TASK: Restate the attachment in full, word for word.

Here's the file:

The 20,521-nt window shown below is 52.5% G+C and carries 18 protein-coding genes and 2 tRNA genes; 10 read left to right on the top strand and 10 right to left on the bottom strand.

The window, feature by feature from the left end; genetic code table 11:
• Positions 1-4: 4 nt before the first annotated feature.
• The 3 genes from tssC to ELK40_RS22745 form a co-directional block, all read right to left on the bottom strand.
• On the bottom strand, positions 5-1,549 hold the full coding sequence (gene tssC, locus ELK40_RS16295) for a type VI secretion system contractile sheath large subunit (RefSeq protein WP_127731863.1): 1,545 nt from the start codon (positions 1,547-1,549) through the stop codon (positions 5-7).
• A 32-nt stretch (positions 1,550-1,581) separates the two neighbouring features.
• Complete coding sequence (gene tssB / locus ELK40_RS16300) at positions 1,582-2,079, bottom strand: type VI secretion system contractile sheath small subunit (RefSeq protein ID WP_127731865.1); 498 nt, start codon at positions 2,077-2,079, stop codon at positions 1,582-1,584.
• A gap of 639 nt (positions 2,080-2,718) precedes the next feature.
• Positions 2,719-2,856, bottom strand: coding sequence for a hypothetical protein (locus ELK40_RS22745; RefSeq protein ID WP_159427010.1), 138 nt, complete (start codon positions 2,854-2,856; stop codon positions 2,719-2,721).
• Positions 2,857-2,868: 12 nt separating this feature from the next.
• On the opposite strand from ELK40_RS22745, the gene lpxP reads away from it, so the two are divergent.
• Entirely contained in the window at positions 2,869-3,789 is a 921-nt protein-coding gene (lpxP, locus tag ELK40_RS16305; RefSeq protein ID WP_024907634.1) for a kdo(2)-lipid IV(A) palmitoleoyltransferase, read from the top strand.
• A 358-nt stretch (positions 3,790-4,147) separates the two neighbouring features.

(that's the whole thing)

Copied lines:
The 20,521-nt window shown below is 52.5% G+C and carries 18 protein-coding genes and 2 tRNA genes; 10 read left to right on the top strand and 10 right to left on the bottom strand.

The window, feature by feature from the left end; genetic code table 11:
• Positions 1-4: 4 nt before the first annotated feature.
• The 3 genes from tssC to ELK40_RS22745 form a co-directional block, all read right to left on the bottom strand.
• On the bottom strand, positions 5-1,549 hold the full coding sequence (gene tssC, locus ELK40_RS16295) for a type VI secretion system contractile sheath large subunit (RefSeq protein WP_127731863.1): 1,545 nt from the start codon (positions 1,547-1,549) through the stop codon (positions 5-7).
• A 32-nt stretch (positions 1,550-1,581) separates the two neighbouring features.
• Complete coding sequence (gene tssB / locus ELK40_RS16300) at positions 1,582-2,079, bottom strand: type VI secretion system contractile sheath small subunit (RefSeq protein ID WP_127731865.1); 498 nt, start codon at positions 2,077-2,079, stop codon at positions 1,582-1,584.
• A gap of 639 nt (positions 2,080-2,718) precedes the next feature.
• Positions 2,719-2,856, bottom strand: coding sequence for a hypothetical protein (locus ELK40_RS22745; RefSeq protein ID WP_159427010.1), 138 nt, complete (start codon positions 2,854-2,856; stop codon positions 2,719-2,721).
• Positions 2,857-2,868: 12 nt separating this feature from the next.
• On the opposite strand from ELK40_RS22745, the gene lpxP reads away from it, so the two are divergent.
• Entirely contained in the window at positions 2,869-3,789 is a 921-nt protein-coding gene (lpxP, locus tag ELK40_RS16305; RefSeq protein ID WP_024907634.1) for a kdo(2)-lipid IV(A) palmitoleoyltransferase, read from the top strand.
• A 358-nt stretch (positions 3,790-4,147) separates the two neighbouring features.